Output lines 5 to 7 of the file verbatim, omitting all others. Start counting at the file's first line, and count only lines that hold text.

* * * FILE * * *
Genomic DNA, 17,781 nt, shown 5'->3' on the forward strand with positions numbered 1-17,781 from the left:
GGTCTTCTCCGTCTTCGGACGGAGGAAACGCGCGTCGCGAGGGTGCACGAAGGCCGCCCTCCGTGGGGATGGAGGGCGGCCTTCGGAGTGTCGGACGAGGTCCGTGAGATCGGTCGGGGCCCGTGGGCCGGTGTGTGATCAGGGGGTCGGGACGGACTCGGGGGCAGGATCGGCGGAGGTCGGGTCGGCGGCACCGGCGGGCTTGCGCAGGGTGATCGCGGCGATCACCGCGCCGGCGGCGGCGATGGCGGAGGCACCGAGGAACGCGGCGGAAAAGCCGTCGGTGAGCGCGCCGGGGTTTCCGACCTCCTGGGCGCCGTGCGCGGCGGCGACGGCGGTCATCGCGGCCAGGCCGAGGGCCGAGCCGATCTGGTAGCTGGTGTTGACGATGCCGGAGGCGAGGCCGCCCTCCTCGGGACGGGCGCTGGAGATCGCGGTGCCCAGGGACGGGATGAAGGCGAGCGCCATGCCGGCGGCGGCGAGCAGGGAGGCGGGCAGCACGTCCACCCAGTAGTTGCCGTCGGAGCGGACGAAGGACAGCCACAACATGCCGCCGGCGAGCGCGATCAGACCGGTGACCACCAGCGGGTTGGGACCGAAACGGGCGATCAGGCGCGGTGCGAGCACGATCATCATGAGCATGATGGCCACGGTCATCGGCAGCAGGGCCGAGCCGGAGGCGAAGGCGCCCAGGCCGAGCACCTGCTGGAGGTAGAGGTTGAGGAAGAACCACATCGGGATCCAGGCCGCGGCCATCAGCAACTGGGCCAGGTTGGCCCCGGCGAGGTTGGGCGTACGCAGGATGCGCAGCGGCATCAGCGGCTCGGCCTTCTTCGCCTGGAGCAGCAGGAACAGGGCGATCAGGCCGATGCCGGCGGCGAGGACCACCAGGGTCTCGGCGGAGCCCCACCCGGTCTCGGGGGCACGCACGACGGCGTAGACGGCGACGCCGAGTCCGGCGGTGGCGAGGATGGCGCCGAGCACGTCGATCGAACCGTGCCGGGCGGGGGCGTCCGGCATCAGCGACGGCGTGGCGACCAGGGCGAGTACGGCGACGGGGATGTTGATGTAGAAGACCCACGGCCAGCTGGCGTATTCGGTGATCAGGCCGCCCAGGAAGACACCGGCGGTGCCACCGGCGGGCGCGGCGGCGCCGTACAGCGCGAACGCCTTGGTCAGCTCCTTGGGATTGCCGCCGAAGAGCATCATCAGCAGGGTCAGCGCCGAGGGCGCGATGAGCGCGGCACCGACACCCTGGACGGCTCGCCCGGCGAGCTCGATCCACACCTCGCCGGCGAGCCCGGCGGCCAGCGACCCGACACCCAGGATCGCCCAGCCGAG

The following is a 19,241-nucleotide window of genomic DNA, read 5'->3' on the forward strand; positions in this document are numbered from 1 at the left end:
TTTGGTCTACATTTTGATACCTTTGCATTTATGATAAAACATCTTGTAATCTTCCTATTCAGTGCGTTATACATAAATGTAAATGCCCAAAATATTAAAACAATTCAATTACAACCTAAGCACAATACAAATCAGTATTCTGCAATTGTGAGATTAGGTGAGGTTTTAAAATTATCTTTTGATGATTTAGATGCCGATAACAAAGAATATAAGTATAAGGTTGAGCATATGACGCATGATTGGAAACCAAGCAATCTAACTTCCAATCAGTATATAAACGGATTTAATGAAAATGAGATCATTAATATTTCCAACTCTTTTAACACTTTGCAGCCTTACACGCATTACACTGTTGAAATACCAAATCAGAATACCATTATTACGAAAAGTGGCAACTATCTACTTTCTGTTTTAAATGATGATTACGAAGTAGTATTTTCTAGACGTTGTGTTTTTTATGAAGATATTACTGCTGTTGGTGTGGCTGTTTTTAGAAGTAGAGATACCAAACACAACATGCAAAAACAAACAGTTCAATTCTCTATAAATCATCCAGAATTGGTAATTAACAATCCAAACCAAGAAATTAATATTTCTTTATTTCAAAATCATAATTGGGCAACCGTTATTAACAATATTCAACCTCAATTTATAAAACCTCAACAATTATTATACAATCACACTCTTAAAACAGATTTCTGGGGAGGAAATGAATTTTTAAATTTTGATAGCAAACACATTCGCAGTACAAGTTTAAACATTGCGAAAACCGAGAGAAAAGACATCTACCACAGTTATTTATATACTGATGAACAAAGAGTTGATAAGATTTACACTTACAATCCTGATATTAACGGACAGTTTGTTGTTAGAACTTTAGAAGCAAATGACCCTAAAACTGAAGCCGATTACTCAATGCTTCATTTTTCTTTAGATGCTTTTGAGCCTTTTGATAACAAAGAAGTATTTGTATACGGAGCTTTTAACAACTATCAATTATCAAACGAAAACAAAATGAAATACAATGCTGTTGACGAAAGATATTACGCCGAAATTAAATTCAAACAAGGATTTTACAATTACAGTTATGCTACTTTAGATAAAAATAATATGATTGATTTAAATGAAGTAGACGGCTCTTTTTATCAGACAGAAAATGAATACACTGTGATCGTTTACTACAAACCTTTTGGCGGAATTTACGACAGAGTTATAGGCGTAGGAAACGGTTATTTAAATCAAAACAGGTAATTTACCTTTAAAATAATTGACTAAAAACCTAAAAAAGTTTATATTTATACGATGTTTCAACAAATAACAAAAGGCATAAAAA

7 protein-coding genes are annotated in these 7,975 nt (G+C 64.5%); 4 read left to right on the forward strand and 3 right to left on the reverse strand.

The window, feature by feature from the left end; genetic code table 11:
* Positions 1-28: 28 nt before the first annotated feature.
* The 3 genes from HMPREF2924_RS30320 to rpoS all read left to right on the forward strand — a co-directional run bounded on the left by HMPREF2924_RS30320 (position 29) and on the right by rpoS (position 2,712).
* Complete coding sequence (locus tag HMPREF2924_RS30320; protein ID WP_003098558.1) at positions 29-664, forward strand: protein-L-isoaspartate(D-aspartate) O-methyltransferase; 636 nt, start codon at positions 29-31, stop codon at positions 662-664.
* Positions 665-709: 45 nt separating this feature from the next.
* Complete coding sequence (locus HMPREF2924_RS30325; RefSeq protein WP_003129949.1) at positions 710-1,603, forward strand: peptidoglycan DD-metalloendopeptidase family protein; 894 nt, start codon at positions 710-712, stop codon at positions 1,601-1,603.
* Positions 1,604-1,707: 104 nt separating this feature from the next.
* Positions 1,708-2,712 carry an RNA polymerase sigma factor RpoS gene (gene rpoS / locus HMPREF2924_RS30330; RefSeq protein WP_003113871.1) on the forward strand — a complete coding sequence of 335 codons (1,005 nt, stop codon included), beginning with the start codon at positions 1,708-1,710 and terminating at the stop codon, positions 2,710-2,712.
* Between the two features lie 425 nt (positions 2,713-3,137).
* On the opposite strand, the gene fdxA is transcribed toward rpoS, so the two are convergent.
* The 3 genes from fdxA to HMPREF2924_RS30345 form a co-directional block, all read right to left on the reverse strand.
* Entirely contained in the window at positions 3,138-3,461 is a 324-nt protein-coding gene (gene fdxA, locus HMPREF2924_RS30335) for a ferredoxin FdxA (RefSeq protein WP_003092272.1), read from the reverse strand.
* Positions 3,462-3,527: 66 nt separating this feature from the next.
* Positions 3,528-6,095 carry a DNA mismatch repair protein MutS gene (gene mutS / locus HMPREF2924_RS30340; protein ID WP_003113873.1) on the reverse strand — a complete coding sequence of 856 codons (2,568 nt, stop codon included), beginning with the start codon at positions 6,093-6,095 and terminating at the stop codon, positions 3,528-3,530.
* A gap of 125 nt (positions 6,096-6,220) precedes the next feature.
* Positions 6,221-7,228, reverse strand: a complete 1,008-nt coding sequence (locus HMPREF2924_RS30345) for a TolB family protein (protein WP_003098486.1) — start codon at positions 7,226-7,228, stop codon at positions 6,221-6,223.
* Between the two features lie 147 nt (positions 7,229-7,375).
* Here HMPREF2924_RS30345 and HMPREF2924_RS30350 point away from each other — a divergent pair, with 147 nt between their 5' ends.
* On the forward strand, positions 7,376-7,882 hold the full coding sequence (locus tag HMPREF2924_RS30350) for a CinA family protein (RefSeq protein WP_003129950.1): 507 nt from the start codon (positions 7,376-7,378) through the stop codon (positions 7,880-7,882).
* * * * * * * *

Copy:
7 protein-coding genes are annotated in these 7,975 nt (G+C 64.5%); 4 read left to right on the forward strand and 3 right to left on the reverse strand.

The window, feature by feature from the left end; genetic code table 11:
* Positions 1-28: 28 nt before the first annotated feature.